The dialogue sequence is one of the least imaginatively treated types of sequences, although this has started to change. The editor must understand what is most important in a dialogue sequence. Generally, a director can opt to film a dialogue sequence in a two-shot or in a series of midshots from over the shoulder of each of the participants. Most dialogues proceed as two-character dialogues; occasionally, more than two characters interact in a dialogue sequence. Margo's party for Biull in All About Eve (1950) is a good example of the latter type of dialogue sequence.

The choices, then, are not many. The director might include an establishing shot to set up the sequence or might provide close-ups of the key lines of dialogue for emphasis. Many directors do not include close-ups because if the script is well written, the lines and performances can carry themselves. It's quite another matter if the dialogue is poor. In this case, the sequence will need all the help the director and the editor can provide.

Additional issues for the editor include whether to use more close shots than medium shots and whether to use an objective shot watching a conversation rather than a subjective shot, that is, an over-the-shoulder shot watching the speaker. Should the editor use the reverse shot of the listener? Is variety between listener and speaker possible and advisable? Is a crossover from speaker to listener and then back possible and advisable? These are the types of questions that the editor faces when cutting a dialogue sequence.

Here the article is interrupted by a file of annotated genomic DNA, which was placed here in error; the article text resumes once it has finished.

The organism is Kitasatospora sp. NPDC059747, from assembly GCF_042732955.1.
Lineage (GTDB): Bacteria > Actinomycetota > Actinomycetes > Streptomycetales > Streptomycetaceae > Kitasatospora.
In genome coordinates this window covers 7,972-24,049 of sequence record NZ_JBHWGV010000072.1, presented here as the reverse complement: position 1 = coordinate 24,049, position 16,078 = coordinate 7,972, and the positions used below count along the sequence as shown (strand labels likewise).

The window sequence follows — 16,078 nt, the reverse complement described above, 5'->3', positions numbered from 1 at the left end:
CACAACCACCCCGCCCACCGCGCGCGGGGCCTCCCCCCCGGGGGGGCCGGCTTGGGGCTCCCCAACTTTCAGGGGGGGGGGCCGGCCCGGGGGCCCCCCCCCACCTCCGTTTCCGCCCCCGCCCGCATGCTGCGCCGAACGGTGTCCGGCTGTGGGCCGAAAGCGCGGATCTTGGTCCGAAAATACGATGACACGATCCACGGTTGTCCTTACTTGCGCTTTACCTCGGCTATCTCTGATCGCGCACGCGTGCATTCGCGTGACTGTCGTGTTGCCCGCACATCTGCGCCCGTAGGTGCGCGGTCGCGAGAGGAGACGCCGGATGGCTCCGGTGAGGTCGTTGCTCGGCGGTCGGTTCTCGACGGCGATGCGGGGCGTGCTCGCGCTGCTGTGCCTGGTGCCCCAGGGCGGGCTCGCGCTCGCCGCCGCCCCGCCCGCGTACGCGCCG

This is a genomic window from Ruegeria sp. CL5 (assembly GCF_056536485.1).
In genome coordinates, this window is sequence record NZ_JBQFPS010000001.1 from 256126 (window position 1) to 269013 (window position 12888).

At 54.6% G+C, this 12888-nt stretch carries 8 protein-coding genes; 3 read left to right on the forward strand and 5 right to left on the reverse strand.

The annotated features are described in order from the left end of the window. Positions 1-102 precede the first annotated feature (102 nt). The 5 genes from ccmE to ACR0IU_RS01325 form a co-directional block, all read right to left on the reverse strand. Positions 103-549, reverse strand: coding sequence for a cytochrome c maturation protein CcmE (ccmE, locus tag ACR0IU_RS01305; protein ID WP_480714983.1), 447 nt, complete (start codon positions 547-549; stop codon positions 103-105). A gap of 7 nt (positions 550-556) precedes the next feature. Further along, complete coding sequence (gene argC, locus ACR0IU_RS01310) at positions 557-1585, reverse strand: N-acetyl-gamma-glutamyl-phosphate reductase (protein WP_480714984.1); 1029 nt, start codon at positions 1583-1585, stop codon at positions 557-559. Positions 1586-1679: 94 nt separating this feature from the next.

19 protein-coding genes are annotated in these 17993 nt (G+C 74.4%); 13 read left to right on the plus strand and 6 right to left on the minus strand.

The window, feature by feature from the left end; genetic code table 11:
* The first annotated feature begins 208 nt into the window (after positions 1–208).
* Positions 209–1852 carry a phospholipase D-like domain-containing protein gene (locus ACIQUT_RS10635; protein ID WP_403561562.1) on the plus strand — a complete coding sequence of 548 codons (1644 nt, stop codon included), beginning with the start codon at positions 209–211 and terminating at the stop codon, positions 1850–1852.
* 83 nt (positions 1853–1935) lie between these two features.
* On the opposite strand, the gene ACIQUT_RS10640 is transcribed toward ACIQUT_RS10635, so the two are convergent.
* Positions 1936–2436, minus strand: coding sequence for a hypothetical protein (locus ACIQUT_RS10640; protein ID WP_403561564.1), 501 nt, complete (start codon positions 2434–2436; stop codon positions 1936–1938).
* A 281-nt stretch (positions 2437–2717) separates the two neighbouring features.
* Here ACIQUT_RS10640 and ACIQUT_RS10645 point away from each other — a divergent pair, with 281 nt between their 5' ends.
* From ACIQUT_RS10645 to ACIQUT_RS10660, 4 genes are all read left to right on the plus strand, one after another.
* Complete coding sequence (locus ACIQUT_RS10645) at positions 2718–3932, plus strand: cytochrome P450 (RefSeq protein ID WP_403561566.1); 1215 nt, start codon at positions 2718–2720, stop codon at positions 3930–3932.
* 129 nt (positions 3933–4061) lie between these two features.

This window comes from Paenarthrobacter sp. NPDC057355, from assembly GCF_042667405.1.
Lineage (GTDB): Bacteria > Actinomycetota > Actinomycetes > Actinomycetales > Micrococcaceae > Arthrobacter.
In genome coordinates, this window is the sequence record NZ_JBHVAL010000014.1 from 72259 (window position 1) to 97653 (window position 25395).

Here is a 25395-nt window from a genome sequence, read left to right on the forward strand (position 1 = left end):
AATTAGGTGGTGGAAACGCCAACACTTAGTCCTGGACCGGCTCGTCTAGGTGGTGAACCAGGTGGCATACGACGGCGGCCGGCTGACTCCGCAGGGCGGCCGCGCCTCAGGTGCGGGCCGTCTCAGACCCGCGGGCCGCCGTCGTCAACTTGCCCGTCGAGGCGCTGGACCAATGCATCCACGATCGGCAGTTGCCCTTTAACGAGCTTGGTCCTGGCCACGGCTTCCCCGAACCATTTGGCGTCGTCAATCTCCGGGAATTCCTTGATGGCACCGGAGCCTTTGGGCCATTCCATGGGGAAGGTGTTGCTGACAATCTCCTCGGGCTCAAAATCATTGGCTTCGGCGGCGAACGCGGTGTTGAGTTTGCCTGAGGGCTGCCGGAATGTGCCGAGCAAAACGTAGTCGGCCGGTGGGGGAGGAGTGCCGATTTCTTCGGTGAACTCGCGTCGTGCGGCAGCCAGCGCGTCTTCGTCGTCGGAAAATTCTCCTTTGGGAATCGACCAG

The meaning of the dialogue to the story as a whole helps the editor make those decisions. A piece of dialogue that is important for advancing the plot requires a close-up or some shift in the pattern of shots to alert us that what we are hearing is more important than what we've heard earlier in the sequence.

A piece of dialogue that reveals key information about a character calls for a similar strategy. The editor must decide whether the piece of character information or plot information could be conveyed visually. If the point of the dialogue cannot be conveyed visually, editing strategies are critical. If the dialogue can be reinforced visually, editing strategies become unnecessary.

If the dialogue is used to provide comic relief or to mask character intentions, other editing strategies are required. In this case, the reaction of the listener may be more important than watching what is being said.

The editor and the director must always be in accord about the meaning of the sequence, the subtext, or any other interpretation of the dialogue, and they must be able to break down the dialogue sequence in the filming and reconstitute it in the editing to achieve that meaning. Dialogue is not always used in the most obvious manner. The relationship between dialogue and the visualization of the dialogue has broadened and become more interesting.

Film Making

Film Making

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